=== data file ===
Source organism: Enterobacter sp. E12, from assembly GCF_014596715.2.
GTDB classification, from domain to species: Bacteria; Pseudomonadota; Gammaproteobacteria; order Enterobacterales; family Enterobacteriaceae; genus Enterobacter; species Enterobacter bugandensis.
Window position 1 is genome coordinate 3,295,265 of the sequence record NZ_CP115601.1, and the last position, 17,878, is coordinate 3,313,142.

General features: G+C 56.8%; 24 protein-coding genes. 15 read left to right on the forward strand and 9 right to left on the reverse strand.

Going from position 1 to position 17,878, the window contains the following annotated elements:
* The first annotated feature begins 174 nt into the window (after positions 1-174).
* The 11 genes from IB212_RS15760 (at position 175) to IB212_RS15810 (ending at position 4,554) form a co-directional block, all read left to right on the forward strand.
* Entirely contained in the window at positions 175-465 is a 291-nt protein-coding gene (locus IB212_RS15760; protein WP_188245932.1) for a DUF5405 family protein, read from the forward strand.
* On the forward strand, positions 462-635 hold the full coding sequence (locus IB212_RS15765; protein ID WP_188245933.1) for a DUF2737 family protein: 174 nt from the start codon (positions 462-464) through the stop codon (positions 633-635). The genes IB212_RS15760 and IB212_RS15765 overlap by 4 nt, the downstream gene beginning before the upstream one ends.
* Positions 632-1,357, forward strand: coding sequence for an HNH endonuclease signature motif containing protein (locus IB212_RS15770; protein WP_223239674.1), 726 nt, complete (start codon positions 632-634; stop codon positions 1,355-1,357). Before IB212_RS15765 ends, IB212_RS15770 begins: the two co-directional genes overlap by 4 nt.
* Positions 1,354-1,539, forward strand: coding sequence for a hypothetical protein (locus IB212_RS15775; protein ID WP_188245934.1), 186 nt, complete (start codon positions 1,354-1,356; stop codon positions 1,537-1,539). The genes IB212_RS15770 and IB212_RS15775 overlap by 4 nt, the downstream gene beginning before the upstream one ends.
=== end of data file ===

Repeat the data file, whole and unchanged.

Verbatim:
Source organism: Enterobacter sp. E12, from assembly GCF_014596715.2.
GTDB classification, from domain to species: Bacteria; Pseudomonadota; Gammaproteobacteria; order Enterobacterales; family Enterobacteriaceae; genus Enterobacter; species Enterobacter bugandensis.
Window position 1 is genome coordinate 3,295,265 of the sequence record NZ_CP115601.1, and the last position, 17,878, is coordinate 3,313,142.

General features: G+C 56.8%; 24 protein-coding genes. 15 read left to right on the forward strand and 9 right to left on the reverse strand.

Going from position 1 to position 17,878, the window contains the following annotated elements:
* The first annotated feature begins 174 nt into the window (after positions 1-174).
* The 11 genes from IB212_RS15760 (at position 175) to IB212_RS15810 (ending at position 4,554) form a co-directional block, all read left to right on the forward strand.
* Entirely contained in the window at positions 175-465 is a 291-nt protein-coding gene (locus IB212_RS15760; protein WP_188245932.1) for a DUF5405 family protein, read from the forward strand.
* On the forward strand, positions 462-635 hold the full coding sequence (locus IB212_RS15765; protein ID WP_188245933.1) for a DUF2737 family protein: 174 nt from the start codon (positions 462-464) through the stop codon (positions 633-635). The genes IB212_RS15760 and IB212_RS15765 overlap by 4 nt, the downstream gene beginning before the upstream one ends.
* Positions 632-1,357, forward strand: coding sequence for an HNH endonuclease signature motif containing protein (locus IB212_RS15770; protein WP_223239674.1), 726 nt, complete (start codon positions 632-634; stop codon positions 1,355-1,357). Before IB212_RS15765 ends, IB212_RS15770 begins: the two co-directional genes overlap by 4 nt.
* Positions 1,354-1,539, forward strand: coding sequence for a hypothetical protein (locus IB212_RS15775; protein ID WP_188245934.1), 186 nt, complete (start codon positions 1,354-1,356; stop codon positions 1,537-1,539). The genes IB212_RS15770 and IB212_RS15775 overlap by 4 nt, the downstream gene beginning before the upstream one ends.